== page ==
News Roundup

Govt faces defeat in vote on digital consent–likely to be set at 16, rather than 13

The age at which children can consent to legal contracts with social media companies like Facebook without the consent of their parents looks set to be raised by three years to 16. Government Ministers had agreed to set the ‘digital age of consent’ at 13 but now face an embarrassing Dáil defeat unless they backtrack. Fianna Fáil, Sinn Féin and the Labour Party have all indicated they now favour raising the age limit to 16.

It comes as the messaging service WhatsApp announced that it has raised the minimum age for users in Europe to 16. The instant messaging app, which is owned by Facebook, said the move was in response to the EU’s General Data Protection Regulations (GDPR). GDPR bans the processing of personal information of children under 16 unless parents provide consent. However, individual countries can lower this to 13. Countries like France and germany decided to set it at the maximum age, 16, but the government and children’s rights organisations were intent on it being set at the minimum possible age in Ireland.

Justice Minister Charlie Flanagan has received Cabinet approval to set the age at 13. This position is backed by groups including the Irish Society for the Prevention of Cruelty to Children and the Children’s Rights Alliance and the Special Rapporteur on Child Protection, Geoffrey Shannon.

However, the move by opposition parties toward the higher age limit could inflict an embarrassing Dáil defeat on the Government.


LoveBoth challenges Minister Simon Harris to debate on abortion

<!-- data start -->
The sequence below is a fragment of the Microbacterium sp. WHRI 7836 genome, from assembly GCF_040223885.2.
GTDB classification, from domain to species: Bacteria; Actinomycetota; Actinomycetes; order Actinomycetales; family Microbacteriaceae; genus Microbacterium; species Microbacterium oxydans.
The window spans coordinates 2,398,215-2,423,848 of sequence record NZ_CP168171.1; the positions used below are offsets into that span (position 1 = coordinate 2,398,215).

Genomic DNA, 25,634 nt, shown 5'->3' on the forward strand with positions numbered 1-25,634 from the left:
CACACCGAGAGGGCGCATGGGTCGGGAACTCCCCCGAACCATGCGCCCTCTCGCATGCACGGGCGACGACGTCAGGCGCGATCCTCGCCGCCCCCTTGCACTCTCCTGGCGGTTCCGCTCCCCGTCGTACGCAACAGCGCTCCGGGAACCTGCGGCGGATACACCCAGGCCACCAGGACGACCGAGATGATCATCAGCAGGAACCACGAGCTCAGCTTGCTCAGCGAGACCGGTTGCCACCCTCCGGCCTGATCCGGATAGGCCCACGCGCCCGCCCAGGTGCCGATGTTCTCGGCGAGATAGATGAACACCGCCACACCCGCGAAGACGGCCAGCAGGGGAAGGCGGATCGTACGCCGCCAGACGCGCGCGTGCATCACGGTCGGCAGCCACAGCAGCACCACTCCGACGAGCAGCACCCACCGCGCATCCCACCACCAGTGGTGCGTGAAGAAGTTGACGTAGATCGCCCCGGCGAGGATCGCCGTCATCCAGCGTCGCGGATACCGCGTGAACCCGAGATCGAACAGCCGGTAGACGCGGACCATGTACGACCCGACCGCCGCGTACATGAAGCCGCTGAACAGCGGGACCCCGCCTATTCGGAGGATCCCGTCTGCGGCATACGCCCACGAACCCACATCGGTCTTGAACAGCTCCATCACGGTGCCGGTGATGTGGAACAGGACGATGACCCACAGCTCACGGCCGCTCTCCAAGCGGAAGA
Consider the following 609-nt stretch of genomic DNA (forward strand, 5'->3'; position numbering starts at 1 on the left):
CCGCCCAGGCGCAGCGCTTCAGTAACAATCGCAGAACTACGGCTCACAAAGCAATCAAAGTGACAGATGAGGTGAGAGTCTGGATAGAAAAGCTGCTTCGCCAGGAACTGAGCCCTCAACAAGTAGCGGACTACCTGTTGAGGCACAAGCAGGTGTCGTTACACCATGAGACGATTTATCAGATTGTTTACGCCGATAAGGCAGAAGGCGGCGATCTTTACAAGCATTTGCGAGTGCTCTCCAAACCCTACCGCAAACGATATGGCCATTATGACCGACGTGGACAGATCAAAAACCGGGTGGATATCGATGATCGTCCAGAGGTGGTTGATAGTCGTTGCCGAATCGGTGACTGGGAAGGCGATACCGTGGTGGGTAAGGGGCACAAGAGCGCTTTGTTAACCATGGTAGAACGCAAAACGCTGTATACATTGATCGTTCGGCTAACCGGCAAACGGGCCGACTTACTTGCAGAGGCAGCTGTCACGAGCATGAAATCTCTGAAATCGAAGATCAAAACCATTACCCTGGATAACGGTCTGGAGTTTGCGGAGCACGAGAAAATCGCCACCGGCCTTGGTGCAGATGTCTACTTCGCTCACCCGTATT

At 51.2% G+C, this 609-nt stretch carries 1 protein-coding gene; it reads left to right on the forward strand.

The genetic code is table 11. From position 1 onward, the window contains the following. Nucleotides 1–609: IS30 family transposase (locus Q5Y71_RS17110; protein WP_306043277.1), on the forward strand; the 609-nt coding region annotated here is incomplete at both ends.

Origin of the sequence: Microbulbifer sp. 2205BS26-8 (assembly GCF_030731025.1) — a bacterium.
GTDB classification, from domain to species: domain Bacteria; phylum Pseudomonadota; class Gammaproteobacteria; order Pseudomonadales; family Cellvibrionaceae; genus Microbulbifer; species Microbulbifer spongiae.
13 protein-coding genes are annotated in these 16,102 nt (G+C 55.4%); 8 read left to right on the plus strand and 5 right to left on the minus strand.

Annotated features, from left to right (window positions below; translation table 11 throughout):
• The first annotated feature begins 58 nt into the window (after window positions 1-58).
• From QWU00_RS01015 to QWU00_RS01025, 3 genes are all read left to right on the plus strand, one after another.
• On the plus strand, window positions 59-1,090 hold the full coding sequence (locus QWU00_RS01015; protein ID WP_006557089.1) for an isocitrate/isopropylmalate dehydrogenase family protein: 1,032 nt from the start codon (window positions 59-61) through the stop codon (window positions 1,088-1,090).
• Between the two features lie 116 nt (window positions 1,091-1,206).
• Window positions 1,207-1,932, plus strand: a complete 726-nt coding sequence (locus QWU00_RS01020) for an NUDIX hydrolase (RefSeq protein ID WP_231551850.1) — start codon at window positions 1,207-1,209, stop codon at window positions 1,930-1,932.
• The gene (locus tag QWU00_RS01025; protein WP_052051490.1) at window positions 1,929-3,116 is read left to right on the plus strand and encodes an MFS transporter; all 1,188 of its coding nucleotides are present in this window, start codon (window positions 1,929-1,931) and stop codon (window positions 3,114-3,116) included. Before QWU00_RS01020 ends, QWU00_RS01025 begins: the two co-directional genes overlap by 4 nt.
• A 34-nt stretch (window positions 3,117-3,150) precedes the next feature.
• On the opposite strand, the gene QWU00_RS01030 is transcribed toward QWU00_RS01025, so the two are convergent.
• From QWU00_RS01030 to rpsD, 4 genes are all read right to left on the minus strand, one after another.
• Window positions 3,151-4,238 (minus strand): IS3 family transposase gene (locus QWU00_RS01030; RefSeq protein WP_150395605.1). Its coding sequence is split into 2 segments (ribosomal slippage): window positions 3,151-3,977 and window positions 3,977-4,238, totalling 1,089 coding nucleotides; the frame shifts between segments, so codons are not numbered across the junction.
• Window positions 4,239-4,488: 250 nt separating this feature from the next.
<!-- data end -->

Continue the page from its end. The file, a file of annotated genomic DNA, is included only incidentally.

The LoveBoth campaign has issued a challenge to Minister for Health, Simon Harris, to publicly defend his proposed draft legislation in a debate with one of their own representatives. At a press conference yesterday, a spokesperson said “Minister Simon Harris has challenged the pro-life movement on how we can justify the status quo and keeping the Eighth Amendment. In return, we challenge Minister Harris to a debate on his proposal and the issue in general, including alternatives to abortion”. They added: “Minister Harris wants to remove the right to life from the Constitution.  So our challenge to Minister Harris is: Come out and debate your abortion proposal with a LoveBoth spokesperson. There is nothing radical or progressive about taking away the right to life.”

Love Both claimed the proposed draft legislation will lead to one of the most extreme ‘abortion on demand’ regimes in the world.  Campaign spokeswoman Sinéad Slattery told a news conference on Wednesday: “The referendum is about one thing and one thing only – introducing abortion on demand.